AlgoDaily 10: Binary Tree In-order Traversal

“Can you write a function to traverse a binary tree in-order, and print out the value of each node as it passes?”

  4
   \
    5
   /
  6

“The example would output [4, 6, 5] since there is no left child for 4, and 6 is visited in-order before 5.

The definition of a tree node is as follows:”

function Node(val) {
  this.val = val;
  this.left = null;
  this.right = null;
}

Another example tree:

     05 
    /  \ 
   10  08 
  /  \ 
 17  03 

Should result in [17, 10, 3, 5, 8].

Iterating with a stack seems right for traversing a tree in order.

From a given node, we need to get to its left-most descendent node first, pushing each node we visit on the way on to the stack to look at afterwards.

function inorderTraversal(node) {
        const result = [];
        const stack = [];
        while (true) {
                // Keep descending left until there is no left child.
         if (node) {
                        stack.push(node);
                        node = node.left;
                        continue;
                }

                // Take the most recent node back off the stack, take its value, and
         // continue from its right child.
         if (stack.length > 0) {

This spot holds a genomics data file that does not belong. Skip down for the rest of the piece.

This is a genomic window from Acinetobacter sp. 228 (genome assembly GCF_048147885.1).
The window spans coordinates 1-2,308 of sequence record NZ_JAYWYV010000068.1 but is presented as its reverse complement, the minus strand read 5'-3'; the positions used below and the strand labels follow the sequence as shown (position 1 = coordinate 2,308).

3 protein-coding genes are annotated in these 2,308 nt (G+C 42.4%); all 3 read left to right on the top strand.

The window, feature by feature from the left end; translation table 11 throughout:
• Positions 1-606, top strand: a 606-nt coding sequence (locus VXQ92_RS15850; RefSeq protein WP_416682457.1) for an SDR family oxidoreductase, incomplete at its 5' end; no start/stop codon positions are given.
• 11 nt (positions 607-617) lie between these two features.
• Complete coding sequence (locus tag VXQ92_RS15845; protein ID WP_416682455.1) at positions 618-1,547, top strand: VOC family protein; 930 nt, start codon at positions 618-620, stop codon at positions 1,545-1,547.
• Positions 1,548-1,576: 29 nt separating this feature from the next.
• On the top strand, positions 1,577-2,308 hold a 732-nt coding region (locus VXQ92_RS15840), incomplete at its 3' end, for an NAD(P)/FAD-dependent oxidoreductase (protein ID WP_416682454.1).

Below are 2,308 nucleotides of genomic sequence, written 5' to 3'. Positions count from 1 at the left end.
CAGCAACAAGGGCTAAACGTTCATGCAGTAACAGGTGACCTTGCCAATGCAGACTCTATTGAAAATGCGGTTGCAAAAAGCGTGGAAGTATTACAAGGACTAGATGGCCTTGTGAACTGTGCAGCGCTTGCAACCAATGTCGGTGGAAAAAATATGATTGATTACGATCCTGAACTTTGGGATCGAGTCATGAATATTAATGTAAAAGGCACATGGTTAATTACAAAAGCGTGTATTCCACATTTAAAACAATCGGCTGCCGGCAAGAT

node = stack.pop();
                        result.push(node.val);
                        node = node.right;
                        continue;
                }

                // We've visited all nodes; finish.
         break;
        }
        return result;
}

This should be O(n).

“Follow up: you’ll likely get the recursive solution first, could you do it iteratively?”

I actually did the iterative approach first. The recursive approach could look like this:

function inorderTraversal(node, result = []) {
        if (!node) {
                return result;
        }
        if (node.left) {
                inorderTraversal(node.left, result);
        }
        result.push(node.val);
        if (node.right) {
                inorderTraversal(node.right, result);
        }
        return result;
}

This is a lot more compact than the iterative version, but could exhaust the execution stack for a large tree.


Tech mentioned